June 09, 2013
Hands are integral to the work of dental care professionals, but because of the physical demands of prolonged awkward postures and sustained grips on dental tools, dentists and dental hygienists often experience hand, wrist, and arm pain. Carpal tunnel syndrome is a common ailment and concern for most everyone in the dental field. It can make even the simplest chairside movements and tasks a challenge. That is managing or preventing carpal tunnel syndrome is essential for anyone pursuing a long career as a dental professional.
What is Carpal Tunnel Syndrome?
It is a nerve-related disorder that involves compression or irritation of the median nerve at the wrist. The median nerve is what provides sensation to the thumb and fingers on the palm side of the hand, excluding the pinky finger. It also facilitates nerve signals to the muscles around the base of the thumb for thumb and finger movement. The carpal tunnel is the narrow passageway that houses the median nerve. It runs on the inside of the forearm from the elbow to the hand and is surrounded by bone, ligaments, and tendons. But when the tissues around the tunnel become injured or inflamed, the passage narrows and puts pressure on the median nerve. This is ultimately what causes the limiting and painful condition known as CTS.
What are risk factors for carpal tunnel syndrome?
Anatomic factors can increase the risk of irritation or damage to the median nerve. For example, people with smaller carpal tunnels are more likely to develop the condition. Also, wrist dislocation or fracture can deform the bones in the wrist and alter the space within the carpal tunnel. CTS is also highly related to underlying systemic diseases like osteoarthritis, rheumatoid arthritis, hypothyroidism, and diabetes mellitus. Other risk factors include lifestyle conditions such as smoking, long-term alcohol intake, and obesity. But there are also work-related risk factors including forceful exertion, mechanical stress, repetitive hand motions, prolonged closure of the palm, and exposure to vibration. As such, CTS has a high incidence rate amoung dental care professionals.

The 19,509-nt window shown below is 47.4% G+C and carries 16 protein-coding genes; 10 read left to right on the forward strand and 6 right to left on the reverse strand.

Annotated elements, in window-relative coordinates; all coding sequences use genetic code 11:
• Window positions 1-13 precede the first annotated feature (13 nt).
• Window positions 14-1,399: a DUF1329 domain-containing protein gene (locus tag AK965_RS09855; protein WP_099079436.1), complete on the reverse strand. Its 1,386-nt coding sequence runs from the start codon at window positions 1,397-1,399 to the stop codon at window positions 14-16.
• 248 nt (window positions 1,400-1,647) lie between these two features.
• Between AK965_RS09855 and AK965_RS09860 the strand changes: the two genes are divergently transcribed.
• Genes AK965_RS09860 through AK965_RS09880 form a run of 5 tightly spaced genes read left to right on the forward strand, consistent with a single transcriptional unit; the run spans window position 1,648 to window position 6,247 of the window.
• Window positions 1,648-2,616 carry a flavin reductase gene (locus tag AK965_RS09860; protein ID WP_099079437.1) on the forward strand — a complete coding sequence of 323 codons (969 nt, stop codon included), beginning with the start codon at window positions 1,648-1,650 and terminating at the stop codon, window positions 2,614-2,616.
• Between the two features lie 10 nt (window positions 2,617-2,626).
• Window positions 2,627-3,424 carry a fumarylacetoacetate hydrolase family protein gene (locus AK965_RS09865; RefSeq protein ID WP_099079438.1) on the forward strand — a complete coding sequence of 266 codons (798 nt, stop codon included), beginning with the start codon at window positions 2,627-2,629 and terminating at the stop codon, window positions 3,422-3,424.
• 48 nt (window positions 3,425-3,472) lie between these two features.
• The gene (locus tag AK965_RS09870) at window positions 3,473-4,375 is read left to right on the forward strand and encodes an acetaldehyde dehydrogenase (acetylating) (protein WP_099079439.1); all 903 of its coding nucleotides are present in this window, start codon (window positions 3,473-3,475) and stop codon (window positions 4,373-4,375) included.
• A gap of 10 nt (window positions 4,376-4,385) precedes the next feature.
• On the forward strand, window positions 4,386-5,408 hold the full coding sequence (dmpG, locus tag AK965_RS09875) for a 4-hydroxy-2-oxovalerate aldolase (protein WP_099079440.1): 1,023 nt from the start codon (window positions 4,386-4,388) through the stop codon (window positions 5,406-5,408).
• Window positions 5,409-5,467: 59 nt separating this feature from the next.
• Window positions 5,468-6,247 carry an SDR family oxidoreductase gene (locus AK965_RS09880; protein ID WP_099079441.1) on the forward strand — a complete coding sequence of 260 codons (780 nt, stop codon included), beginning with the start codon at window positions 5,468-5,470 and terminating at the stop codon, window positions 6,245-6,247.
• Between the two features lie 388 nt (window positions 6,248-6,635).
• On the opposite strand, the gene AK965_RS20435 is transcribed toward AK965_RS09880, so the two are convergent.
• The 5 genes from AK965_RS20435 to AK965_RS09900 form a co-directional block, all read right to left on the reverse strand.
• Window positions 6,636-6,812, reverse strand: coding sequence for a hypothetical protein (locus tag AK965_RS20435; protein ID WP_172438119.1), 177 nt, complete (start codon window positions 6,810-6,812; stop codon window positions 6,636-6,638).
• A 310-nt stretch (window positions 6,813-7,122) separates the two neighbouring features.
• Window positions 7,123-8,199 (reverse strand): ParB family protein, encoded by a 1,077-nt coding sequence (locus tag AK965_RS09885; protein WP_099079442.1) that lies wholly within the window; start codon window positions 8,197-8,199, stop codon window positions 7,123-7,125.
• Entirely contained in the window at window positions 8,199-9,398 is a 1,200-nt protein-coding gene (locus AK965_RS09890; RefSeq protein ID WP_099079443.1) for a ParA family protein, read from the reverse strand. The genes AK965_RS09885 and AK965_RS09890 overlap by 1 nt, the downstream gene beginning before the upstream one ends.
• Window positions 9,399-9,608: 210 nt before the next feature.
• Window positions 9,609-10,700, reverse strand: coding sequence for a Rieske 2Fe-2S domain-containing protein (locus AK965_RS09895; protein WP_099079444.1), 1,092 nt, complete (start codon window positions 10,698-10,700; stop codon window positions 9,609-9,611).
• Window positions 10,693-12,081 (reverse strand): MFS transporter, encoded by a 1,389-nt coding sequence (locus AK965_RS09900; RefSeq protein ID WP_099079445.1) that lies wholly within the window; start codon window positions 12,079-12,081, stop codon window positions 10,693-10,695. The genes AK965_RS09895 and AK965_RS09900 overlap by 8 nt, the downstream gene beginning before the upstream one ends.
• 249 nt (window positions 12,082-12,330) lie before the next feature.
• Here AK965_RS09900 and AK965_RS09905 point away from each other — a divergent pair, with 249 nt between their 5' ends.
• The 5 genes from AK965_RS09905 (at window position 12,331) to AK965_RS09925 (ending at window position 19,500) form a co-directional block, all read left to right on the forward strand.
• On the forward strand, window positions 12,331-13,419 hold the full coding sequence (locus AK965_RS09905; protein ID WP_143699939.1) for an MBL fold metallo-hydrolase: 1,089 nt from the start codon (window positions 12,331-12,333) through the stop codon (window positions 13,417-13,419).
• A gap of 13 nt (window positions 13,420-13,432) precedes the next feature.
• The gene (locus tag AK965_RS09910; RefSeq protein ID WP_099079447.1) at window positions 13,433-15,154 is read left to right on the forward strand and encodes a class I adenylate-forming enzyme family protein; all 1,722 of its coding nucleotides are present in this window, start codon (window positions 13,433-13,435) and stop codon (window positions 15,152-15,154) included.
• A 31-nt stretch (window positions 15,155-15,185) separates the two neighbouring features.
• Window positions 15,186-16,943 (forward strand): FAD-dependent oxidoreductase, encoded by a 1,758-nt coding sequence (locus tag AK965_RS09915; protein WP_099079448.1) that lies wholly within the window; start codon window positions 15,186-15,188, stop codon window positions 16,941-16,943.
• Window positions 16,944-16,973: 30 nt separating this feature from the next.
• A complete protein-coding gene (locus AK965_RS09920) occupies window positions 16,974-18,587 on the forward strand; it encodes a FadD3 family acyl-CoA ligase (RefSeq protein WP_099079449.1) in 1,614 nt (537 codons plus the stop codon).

Signs and symptoms of carpal tunnel syndrome
Symptoms develop slowly at first but can progress to more painful and more permanent issues. Compression of the median nerve often results in:
- Weakening of the hands or wrists
- Pain or aching in the hands or wrists
- Shocking pain that radiates up the arm to the elbow
- Numbness or tingling in the fingers (usually the thumb, index, and middle fingers)
- Incoordination in the hand
- Loss of grasp
What are diagnostic techniques to confirm CTS?
The doctor may order an ultrasound, x-ray, or MRI to rule out other common causes of wrist pain. The most reliable diagnostic tools are clinical symptoms and electro neurologic evaluation. For Tinel’s nerve percussion test, the doctor uses a reflex hammer to tap or press on the median nerve. If the fingers tingle or feel a shock-like sensation the test is positive for carpal tunnel syndrome. For Phalen’s maneuver, the doctor has the patient press the backs of the hands and fingers together with wrists flexed and remain in that position for one or two minutes. If the fingers get numb or tingle the test is positive for carpal tunnel syndrome. And one of the strongest tests for evidence of CTS is using a small electrode on the skin to send a mild electrical current down the median nerve to measure how fast the pulse travel. The more damage to the median nerve the more time it takes for the current to move from elbow to fingers.
Preventing Carpal Tunnel Syndrome
Complications from CTS can be rare, but it is important to manage discomfort and atrophy. These are some useful tips that can help prevent or mitigate the development of CTS:
Pain and inflammation can stiffen the wrist, making it harder to move, This exacerbates symptoms and can lead to a vicious cycle. It is important to exercise small joints to keep them flexible and lubricated. That way inflammation is less likely to occur. Squeeze hands into fists and release several times, and flex and stretch the wrist throughout the day to prevent stiffness.
Ergonomic hand tools
The type of tools can also have a significant impact on the symptoms of CTS. Dental professionals should try to avoid heavy tools or tools that are difficult to hold because they are thin and straight. Look for lightweight instruments with resin or silicone handles.
Dental professionals posture can be another common factor, especially tension in the back and shoulders which can translate to poor alignment and pressure on the wrists. Ergonomic stools can support healthier sitting positions. And though most of their time is spent with patients, dental professionals might also consider more ergonomic desk chairs and computers.
Managing existing health conditions
Last, but not least, it is important to mitigate other health conditions like diabetes, obesity, cancer, and other autoimmune diseases that can contribute to CTS.
When to seek treatment for Carpal Tunnel Syndrome?
In early stages, CTS may be mild enough to shake out the numbness, relieve tingling, and restore hand and wrist function. But the pain and numbness will become more constant over time. It is time to see a doctor if signs and symptoms of CTS constantly interfere with work, normal activities, and sleep patterns. Without treatment, permanent nerve damage can occur